It can be seen that the existing research on the double dividend of energy tax mostly adopts macroeconomic models, CGE models or time series analysis models. The marginal contribution of this paper can be summarized as follows: (1) The existing literature is mostly about carbon tax as the representative tax of environmental tax. This paper focuses on the double dividend of energy tax. Energy tax, as an important part of environmental tax, has high research value. The model used in this paper is a panel ARDL model, which is more suitable for multiple countries, multiple variables and long-term research. This model has been seldomly used in previous studies. The application of panel ARDL model in this paper is not only more scientific and applicable, but also more innovative, which makes up for the shortcomings of previous studies. (2) The subjects of this study are G7 countries and the four Nordic countries. As important economies in the world, they are more perfected and representative in the implementation of environmental tax. The research method used in this paper is not only to study the existence of double dividends alone, but also to further illustrate the effect of energy tax in the two economies by comparing the G7 countries and the four Nordic countries.

3. Theoretical Basis and Research Design

3.1. Double Dividend Theory

Energy tax is the main environmental tax in developed countries. As an important part of environmental tax, it is of great significance to assess the environmental and economic consequences of tax collection. Environment and natural resources are limited, and their value cannot be duplicated, which requires people to achieve coordinated development of economic development and environmental protection in the process of economic development. Starting from the principle of sustainability, human beings must consider the cost of damage to others and the opportunity cost to future generations when utilizing the environment and natural resources, that is, the allocation of intergenerational resources and intergenerational equity, while the government, as the common representative of the interests of contemporary and future generations, exercises the place of environmental resources. It has the right to levy taxes on the use of the environment and natural resources and to use part of the environmental tax revenue as a source of funds for intergenerational compensation. From this point of view, environmental tax plays an intergenerational compensatory role for environmental damage, but the role of environmental tax is not only reflected in the intergenerational compensation and even governance at the environmental level, but also reflected in the adjustment of tax system, tax transfer means to achieve tax adjustment, and further restricting resource-intensive enterprises. Through the reasonable use of the environmental tax income, including energy tax, collected by the resource intensive enterprises, it feeds the development of labor-intensive enterprises, promotes the development vitality of such enterprises, creates more employment opportunities, and in the long run, adjusts the economic structure and promotes the economic development.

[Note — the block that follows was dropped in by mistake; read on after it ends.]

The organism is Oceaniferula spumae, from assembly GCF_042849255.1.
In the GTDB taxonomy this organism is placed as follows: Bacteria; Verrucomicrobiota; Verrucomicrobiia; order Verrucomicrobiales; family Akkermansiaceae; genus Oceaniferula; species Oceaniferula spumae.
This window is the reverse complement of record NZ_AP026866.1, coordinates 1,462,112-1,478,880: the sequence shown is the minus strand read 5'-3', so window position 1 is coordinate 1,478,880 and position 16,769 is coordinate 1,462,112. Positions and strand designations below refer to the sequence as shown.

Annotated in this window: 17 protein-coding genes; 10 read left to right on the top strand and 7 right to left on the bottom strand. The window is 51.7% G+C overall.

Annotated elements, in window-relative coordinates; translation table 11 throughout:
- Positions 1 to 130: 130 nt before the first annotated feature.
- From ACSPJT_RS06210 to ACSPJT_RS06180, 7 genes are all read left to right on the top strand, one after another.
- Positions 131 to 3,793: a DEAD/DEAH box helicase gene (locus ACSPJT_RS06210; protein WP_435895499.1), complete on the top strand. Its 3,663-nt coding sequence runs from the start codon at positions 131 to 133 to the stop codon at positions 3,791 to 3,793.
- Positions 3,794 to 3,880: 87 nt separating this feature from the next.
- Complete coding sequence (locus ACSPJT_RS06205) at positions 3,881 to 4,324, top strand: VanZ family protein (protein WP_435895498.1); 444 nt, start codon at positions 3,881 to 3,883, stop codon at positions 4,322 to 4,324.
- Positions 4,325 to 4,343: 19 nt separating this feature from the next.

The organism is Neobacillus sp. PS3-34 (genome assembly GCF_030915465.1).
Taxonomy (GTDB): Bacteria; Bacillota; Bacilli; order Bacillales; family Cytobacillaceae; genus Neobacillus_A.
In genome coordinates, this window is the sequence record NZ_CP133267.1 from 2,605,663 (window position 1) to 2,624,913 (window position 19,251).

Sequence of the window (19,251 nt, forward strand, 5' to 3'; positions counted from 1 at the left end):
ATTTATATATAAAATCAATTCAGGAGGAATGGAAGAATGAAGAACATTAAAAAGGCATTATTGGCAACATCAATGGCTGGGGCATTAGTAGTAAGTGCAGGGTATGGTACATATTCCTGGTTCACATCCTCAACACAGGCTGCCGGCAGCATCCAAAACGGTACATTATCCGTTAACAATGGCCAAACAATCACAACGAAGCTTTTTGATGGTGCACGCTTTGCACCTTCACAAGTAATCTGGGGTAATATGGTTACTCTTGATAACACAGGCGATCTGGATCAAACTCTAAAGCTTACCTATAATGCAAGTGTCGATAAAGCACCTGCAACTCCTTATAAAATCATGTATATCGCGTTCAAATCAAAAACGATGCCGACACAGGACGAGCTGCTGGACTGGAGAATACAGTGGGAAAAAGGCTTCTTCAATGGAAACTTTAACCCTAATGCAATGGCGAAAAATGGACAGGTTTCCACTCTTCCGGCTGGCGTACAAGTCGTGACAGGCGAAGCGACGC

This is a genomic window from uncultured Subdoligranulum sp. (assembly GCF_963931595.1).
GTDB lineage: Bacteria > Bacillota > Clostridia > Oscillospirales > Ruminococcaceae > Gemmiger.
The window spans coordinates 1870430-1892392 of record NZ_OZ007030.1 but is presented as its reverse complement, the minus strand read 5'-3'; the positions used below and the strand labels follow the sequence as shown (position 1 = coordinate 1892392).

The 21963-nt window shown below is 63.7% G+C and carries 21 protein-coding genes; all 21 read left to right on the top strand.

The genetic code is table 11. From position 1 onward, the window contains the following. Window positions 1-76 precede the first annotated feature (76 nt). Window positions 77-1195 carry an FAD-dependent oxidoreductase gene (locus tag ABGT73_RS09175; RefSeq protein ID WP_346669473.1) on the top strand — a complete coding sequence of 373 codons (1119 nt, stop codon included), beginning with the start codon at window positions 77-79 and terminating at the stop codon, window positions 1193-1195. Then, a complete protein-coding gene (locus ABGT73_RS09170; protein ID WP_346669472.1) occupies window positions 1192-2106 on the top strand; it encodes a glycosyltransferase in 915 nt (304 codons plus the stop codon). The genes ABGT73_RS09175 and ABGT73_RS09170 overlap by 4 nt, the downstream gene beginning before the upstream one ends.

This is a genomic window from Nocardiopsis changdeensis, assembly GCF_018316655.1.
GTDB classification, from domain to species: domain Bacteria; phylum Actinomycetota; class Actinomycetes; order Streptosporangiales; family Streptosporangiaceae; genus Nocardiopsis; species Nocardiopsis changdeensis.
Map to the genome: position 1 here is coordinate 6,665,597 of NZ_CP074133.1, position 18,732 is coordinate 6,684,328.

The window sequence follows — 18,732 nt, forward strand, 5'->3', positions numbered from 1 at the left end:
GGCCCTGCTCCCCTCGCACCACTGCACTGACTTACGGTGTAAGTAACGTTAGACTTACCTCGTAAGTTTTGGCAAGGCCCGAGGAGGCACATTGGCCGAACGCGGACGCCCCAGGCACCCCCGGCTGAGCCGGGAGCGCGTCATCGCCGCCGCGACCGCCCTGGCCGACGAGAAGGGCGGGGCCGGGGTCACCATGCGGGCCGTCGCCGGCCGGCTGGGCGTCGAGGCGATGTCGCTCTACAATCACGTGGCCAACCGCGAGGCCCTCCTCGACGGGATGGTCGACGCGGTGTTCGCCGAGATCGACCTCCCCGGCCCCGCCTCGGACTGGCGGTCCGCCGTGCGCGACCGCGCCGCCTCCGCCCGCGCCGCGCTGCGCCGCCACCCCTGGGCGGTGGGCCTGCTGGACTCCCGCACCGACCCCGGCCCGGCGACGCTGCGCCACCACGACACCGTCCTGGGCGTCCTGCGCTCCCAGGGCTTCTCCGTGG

The double dividend theory was first proposed by Pearce (1991) to explain the environmental and economic consequences of green tax reform [33]. The first dividend of the double dividend refers to levying environmental tax to effectively suppress pollutant emissions. Environmental tax corrects negative externalities of the environment and improves environmental quality, which is called the green dividend. For example, the rise and development of environmental protection industry has improved the employment market, increasing the employment population, and the environmental tax has reduced the excess tax burden caused by the distorted tax categories such as income tax and capital tax accordingly by shifting the tax burden, thus promoting economic growth and generating economic red profit. Although the double dividend hypothesis is scientific in theory, it can be seen from the empirical research of scholars from all walks of life in recent years that whether the double dividend really exists in practice still has great research space. Many scholars have different views on the role of environmental tax. Presley found that in practice, environmental tax only achieved a green dividend, while the effect of blue dividend was not obvious [33]. On the other hand, Dusan believe that environmental tax can promote employment and there is a blue dividend [34]. In order to better explore the role of energy tax, and even environmental tax, this paper proposes the following two hypotheses based on the double dividend hypothesis: